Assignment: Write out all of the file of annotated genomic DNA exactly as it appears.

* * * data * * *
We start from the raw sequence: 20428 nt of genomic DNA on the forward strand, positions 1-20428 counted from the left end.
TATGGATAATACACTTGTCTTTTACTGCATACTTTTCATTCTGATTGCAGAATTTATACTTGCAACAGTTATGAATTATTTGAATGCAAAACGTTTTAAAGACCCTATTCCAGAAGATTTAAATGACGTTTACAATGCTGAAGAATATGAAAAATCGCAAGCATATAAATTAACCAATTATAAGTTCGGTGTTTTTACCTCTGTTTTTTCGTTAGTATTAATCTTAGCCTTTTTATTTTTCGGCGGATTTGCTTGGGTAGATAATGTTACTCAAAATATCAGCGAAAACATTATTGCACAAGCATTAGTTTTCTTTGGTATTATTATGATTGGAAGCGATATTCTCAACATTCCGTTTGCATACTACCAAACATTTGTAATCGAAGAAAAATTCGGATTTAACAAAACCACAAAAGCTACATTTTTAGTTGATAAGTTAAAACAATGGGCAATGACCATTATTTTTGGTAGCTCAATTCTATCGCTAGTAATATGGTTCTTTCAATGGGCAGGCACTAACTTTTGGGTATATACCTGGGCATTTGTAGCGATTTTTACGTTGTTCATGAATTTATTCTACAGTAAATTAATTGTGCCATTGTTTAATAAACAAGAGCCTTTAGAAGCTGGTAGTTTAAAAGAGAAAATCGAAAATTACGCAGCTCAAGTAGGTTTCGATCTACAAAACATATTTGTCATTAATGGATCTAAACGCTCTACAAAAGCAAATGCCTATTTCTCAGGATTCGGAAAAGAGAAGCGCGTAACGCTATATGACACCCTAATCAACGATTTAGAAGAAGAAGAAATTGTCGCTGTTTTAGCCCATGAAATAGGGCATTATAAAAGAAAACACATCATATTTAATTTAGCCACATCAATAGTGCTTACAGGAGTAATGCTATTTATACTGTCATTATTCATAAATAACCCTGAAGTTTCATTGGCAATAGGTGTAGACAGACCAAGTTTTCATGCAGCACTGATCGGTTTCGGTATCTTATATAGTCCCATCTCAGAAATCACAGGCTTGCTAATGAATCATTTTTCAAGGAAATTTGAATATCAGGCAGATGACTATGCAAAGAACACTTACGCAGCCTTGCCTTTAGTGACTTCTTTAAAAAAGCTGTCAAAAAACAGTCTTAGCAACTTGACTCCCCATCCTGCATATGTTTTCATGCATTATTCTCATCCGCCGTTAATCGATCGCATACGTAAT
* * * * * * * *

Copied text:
We start from the raw sequence: 20428 nt of genomic DNA on the forward strand, positions 1-20428 counted from the left end.
TATGGATAATACACTTGTCTTTTACTGCATACTTTTCATTCTGATTGCAGAATTTATACTTGCAACAGTTATGAATTATTTGAATGCAAAACGTTTTAAAGACCCTATTCCAGAAGATTTAAATGACGTTTACAATGCTGAAGAATATGAAAAATCGCAAGCATATAAATTAACCAATTATAAGTTCGGTGTTTTTACCTCTGTTTTTTCGTTAGTATTAATCTTAGCCTTTTTATTTTTCGGCGGATTTGCTTGGGTAGATAATGTTACTCAAAATATCAGCGAAAACATTATTGCACAAGCATTAGTTTTCTTTGGTATTATTATGATTGGAAGCGATATTCTCAACATTCCGTTTGCATACTACCAAACATTTGTAATCGAAGAAAAATTCGGATTTAACAAAACCACAAAAGCTACATTTTTAGTTGATAAGTTAAAACAATGGGCAATGACCATTATTTTTGGTAGCTCAATTCTATCGCTAGTAATATGGTTCTTTCAATGGGCAGGCACTAACTTTTGGGTATATACCTGGGCATTTGTAGCGATTTTTACGTTGTTCATGAATTTATTCTACAGTAAATTAATTGTGCCATTGTTTAATAAACAAGAGCCTTTAGAAGCTGGTAGTTTAAAAGAGAAAATCGAAAATTACGCAGCTCAAGTAGGTTTCGATCTACAAAACATATTTGTCATTAATGGATCTAAACGCTCTACAAAAGCAAATGCCTATTTCTCAGGATTCGGAAAAGAGAAGCGCGTAACGCTATATGACACCCTAATCAACGATTTAGAAGAAGAAGAAATTGTCGCTGTTTTAGCCCATGAAATAGGGCATTATAAAAGAAAACACATCATATTTAATTTAGCCACATCAATAGTGCTTACAGGAGTAATGCTATTTATACTGTCATTATTCATAAATAACCCTGAAGTTTCATTGGCAATAGGTGTAGACAGACCAAGTTTTCATGCAGCACTGATCGGTTTCGGTATCTTATATAGTCCCATCTCAGAAATCACAGGCTTGCTAATGAATCATTTTTCAAGGAAATTTGAATATCAGGCAGATGACTATGCAAAGAACACTTACGCAGCCTTGCCTTTAGTGACTTCTTTAAAAAAGCTGTCAAAAAACAGTCTTAGCAACTTGACTCCCCATCCTGCATATGTTTTCATGCATTATTCTCATCCGCCGTTAATCGATCGCATACGTAAT